As soon as he got his feet back on the ground, the story about Grampa calling the pilot a boy started to make rounds in the family. It wasn’t just that he had called him a boy, it was also the way he always used to say it, with a drawl that made his dialect so distinct.
”Come on, Daddy, come stand in line with us. You said you wanted to high-five Pluto.”
– Daughter to me, today, at Disney World
Who knows what has led me to believe that I have a special relationship with Disney, but that’s just what I’ve felt all my life. And my connection isn’t just with the Disney characters, not just Donald Duck and Goofy, but with Walt Disney himself, a man who died before I was born.
The special feeling didn’t end when I grew up. Disney was one of three companies on my very short list of places I wanted to work at when I graduated from the business school. Disney, Coke, and Nike was my complete list. I applied for jobs with all of them, interviewed at Coke and Nike, but never at Disney. Not yet, anyway.
Exactly four meters below me, there are two piles of LPs, sitting on a shelf in our basement. If the floor of my office suddenly opened up, so that I’d fall straight down, and then through our hallway floor as well, I’d land on a photo of three dogs in the backseat of a limousine.
Those two piles of vinyl were a big part of t my teen years, which were my most active music listening years, and what seem to have defined my musical taste for the rest of my life. Every once in a while, when I go downstairs to look for something, I stop to look at my old records, and my old turntable sitting next to them in a plastic bag. Every time, I realize that I have most of those LPs also in other formats: First CDs, and then those imported onto my laptop as mp3s, and now somewhere in a Spotify cloud, as “The Only Playlist You’ll Ever Need”.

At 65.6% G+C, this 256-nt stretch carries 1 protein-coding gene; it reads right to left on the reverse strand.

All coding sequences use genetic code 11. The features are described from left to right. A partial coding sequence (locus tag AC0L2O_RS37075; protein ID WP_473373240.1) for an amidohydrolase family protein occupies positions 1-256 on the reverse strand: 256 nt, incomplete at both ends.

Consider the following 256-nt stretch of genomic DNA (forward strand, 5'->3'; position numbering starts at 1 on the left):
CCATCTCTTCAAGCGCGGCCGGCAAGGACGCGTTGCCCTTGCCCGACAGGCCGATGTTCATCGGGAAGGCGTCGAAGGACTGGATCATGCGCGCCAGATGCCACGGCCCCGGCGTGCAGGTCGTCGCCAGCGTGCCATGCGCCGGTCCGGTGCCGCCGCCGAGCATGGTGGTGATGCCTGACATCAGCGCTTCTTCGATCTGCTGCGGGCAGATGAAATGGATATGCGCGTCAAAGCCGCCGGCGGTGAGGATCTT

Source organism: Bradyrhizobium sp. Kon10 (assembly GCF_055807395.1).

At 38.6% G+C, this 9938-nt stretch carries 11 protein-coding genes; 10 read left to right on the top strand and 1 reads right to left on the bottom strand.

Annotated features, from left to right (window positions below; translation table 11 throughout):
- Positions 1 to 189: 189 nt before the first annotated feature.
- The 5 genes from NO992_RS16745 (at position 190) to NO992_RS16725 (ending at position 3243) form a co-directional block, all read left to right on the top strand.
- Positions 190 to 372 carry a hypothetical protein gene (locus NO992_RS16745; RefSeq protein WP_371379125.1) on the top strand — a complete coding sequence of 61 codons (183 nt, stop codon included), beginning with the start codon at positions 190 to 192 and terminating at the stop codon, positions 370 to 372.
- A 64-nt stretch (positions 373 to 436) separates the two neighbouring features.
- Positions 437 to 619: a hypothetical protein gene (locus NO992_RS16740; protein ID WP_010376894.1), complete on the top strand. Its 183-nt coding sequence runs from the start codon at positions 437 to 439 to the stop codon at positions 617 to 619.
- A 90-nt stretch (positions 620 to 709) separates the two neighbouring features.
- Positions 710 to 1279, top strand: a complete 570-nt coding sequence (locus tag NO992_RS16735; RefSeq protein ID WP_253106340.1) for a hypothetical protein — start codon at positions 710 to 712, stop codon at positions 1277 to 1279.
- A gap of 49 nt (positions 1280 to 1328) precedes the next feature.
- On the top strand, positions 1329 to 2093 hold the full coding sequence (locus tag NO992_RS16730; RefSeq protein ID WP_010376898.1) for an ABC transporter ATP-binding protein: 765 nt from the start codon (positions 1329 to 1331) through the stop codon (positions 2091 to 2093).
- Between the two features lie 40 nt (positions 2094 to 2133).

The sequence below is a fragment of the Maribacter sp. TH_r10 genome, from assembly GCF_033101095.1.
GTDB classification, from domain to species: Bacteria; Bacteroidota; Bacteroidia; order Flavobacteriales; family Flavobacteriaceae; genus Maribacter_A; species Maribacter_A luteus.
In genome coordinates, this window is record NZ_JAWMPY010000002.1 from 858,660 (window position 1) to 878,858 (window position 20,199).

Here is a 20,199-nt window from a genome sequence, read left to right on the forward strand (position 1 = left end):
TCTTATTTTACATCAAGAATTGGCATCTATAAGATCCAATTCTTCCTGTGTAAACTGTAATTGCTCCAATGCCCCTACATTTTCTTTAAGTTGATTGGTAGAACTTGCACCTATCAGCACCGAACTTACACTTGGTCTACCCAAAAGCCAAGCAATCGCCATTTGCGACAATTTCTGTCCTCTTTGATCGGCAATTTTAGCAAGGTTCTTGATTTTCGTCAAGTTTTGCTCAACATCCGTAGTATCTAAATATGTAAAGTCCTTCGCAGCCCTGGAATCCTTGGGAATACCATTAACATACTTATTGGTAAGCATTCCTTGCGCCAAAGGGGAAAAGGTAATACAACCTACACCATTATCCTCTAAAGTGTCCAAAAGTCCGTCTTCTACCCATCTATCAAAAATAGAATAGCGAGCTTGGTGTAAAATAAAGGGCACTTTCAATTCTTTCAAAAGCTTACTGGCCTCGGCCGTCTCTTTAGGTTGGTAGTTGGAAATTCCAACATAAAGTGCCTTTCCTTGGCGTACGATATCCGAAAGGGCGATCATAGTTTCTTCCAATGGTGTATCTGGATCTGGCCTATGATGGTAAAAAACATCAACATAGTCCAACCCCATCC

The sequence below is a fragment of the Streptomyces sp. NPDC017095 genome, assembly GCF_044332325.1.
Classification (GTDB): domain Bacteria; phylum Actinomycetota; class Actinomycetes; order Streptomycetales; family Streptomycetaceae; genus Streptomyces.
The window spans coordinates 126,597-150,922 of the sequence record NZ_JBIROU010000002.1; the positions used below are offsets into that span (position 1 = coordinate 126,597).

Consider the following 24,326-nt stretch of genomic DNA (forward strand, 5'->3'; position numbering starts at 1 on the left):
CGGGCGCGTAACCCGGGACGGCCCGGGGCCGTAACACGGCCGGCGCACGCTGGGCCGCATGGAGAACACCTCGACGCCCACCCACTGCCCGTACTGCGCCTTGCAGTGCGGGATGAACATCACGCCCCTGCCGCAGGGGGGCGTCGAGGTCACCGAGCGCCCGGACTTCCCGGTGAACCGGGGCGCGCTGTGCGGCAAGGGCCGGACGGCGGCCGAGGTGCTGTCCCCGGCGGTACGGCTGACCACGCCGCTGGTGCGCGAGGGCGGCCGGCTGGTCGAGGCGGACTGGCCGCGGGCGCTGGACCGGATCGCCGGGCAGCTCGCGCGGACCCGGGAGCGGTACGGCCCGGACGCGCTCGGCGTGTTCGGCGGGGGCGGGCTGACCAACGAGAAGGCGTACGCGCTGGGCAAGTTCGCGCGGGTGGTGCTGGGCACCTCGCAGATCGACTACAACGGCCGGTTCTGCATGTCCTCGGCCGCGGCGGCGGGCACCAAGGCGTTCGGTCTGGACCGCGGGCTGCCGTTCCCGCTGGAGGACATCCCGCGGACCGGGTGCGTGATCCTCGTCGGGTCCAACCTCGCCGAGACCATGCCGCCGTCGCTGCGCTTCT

(That, in a word, is pathetic).
While I was never one of those guys who could visualize their dream car, their dream house, or their dream woman, I always knew that Rita Hayworth was the perfect woman. You may not agree with me, but in that case I will have to respectfully let you know that you’re wrong. And I will tell you why. Rita Hayworth was the perfect woman because he was the star of my Dad’s favorite movie – which I assume was his favorite because she was the star of it.
The movie is Gilda, a 1946 film about an Argentine illegal casino, its owner, his right-hand man, and Gilda, the perfect woman, and the owner’s new bride who appears to share a past with the right-hand man.
I like notes. Since there were no cell phones when I was a kid, Mom and Dad always wanted me to call them at work when I got home from school to let them know that I was fine. After that, I was on my own until they came home. In case I was out skating a little longer, or if I had gone to the store, I was always expected to leave a note for them.
“Mom. Went to store. R”
I’d leave that note on the doormat in the hall of our apartment, so that it’d be the first thing Mom saw when she got home.
We all did that. If my parents weren’t at home when I got in, before I could finish my “I’m hoooo-ooome” call, I’d see the note. If it was stuck to the hall mirror, I knew it was from Mom. Dad left his notes on the table under the mirror, or on the kitchen table.